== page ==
WA Government, banks join forces in crackdown on financial abuse of elderly people CBA

ABC News 5 November, 2021


There has been an increase in suspected financial abuse of elderly bank customers.(AAP)

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Efforts to stop family members and friends ripping off elderly people in Western Australia have been ramped up with the Government and banks moving to crack down on the growing problem.

The Government has released a strategy to tackle the issue and raise awareness about it, while also joining forces with Bankwest to host a financial services roundtable on elder abuse.

The Government's draft strategy has been put out for public comment, and Prevention of Family and Domestic Violence Minister Simone McGurk, called on stakeholders, service providers and individuals to make their views heard.

"Elder abuse is a family and domestic violence issue just like any other, and this Government is serious about cracking down on those who seek to exploit vulnerable people," she said.

"Abuse is abuse and everyone should call it out when they see it."

Advocare CEO Diedre Timms, Prevention of Family and Domestic Violence Minister Simone McGurk and Bankwest's Shari Cosgriff.
Advocare's Diedre Timms, Minister Simone McGurk and Bankwest's Shari Cosgriff discuss the draft strategy.(ABC News: Emily Piesse)

Bank blocks suspect transactions

Shari Cosgriff, chief operating officer of Bankwest's personal and business banking division, said financial abuse accounted for a third of all reported cases of abuse.

Ms Cosgriff believed the roundtable provided the perfect opportunity for members of the financial services sector to share insights into how it could work together to protect older customers.

She said Bankwest staff were already being trained to spot signs of financial abuse. "[Abuse] looks like coercion, change and confusion," Ms Cosgriff said.

"An example of which, in our branches and our contact centres, you can sometimes hear children or carers in the background, giving instruction to elderly people on … their handling of their money.

"It would look like when a person comes into a bank and their banking habits change, so we train our staff to identify that.

"Our ordinary fraud systems can identify and detect changes, unusual occurrences."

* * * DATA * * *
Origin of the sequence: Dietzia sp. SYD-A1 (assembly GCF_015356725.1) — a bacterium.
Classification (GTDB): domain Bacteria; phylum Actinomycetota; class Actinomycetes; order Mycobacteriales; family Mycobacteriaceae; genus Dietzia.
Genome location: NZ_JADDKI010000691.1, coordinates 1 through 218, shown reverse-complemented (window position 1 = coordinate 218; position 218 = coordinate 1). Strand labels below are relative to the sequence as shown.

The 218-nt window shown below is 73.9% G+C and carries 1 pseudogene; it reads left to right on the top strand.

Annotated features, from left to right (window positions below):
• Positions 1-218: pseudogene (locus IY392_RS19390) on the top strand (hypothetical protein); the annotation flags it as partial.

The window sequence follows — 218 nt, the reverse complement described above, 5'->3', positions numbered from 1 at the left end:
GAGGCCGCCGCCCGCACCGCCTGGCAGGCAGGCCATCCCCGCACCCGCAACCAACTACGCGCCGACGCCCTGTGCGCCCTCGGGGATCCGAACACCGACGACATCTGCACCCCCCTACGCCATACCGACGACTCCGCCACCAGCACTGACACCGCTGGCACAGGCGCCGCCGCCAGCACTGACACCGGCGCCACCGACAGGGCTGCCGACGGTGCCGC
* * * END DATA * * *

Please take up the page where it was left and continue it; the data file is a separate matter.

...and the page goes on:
Ms Cosgriff said Bankwest had seen an uptick in suspected financial abuse of elderly customers, possibly due to increased awareness of the issue.

In cases where staff have suspected abuse, the bank has blocked transactions.

"In the last month alone, I can cite around 10 different examples of where we have prevented crime occurring," Ms Cosgriff said.

"Sums ranging from as little as $1,000 ordering animals online, to be delivered from another state, and sums unfortunately up to around the $800,000 mark."

A close up of a call button sitting on a knitted blanket in a woman's hands
Advocare says people's attitudes towards elderly abuse need to change.(ABC News: Brendan Esposito)

'We all need to stand up and take action'

Diedre Timms, Advocare's chief executive, said community awareness of financial abuse of the elderly was rising.

That had led to a spike in calls to the organisation's elder abuse helpline.

"Three years ago, we would have received around 500 calls. Last year, it was around 650, and this year we will have had over 1,000 calls," Ms Timms said."We had one call where this woman rang and she said, 'I cut [a newspaper] article out six months ago and I kept reading the article and I thought … that is me'," she said.

"She had the courage to ring us and she had actually been experiencing financial abuse for a very long time, but she didn't actually recognise it as such."

Ms Timms said Advocare's elder abuse helpline maintains strict privacy standards.

"It's confidential and we're not going to do something unless the older person actually wants us to, because these are very complex family matters," she said.

"We actually get calls to the line that are anonymous, and we don't pressurise people to give us data or to give their name.

"Some people will ring us multiple times as they understand the situation more and understand that they can actually do something."

A woman's hand holding an elderly patient hand.
Service providers, stakeholders and individuals are being urged to get involved in the public consultation process.(Supplied: Rosie O'Beirne)

Part of the problem, Ms Timms said, was the reliance many elderly people developed on family members, leaving them vulnerable to financial abuse.

"As people become increasingly frail, they do become reliant on family members or community members to support them," she said. "There's a lot of emotional abuse that goes with financial abuse. You know, 'if you don't give me this $10,000, I'm not going to bring the grandchildren around'."

Ms Timms said attitudes towards elder abuse needed to change.

"The abuse of older people is everybody's business. We must change minds and attitudes to address ageism wherever it occurs," she said.

"We all need to stand up and take action. It is very pleasing indeed to see a major financial institution like Bankwest being prepared to do just that alongside the State Government and Advocare."

The WA Elder Abuse Helpline is 1300 724 679.

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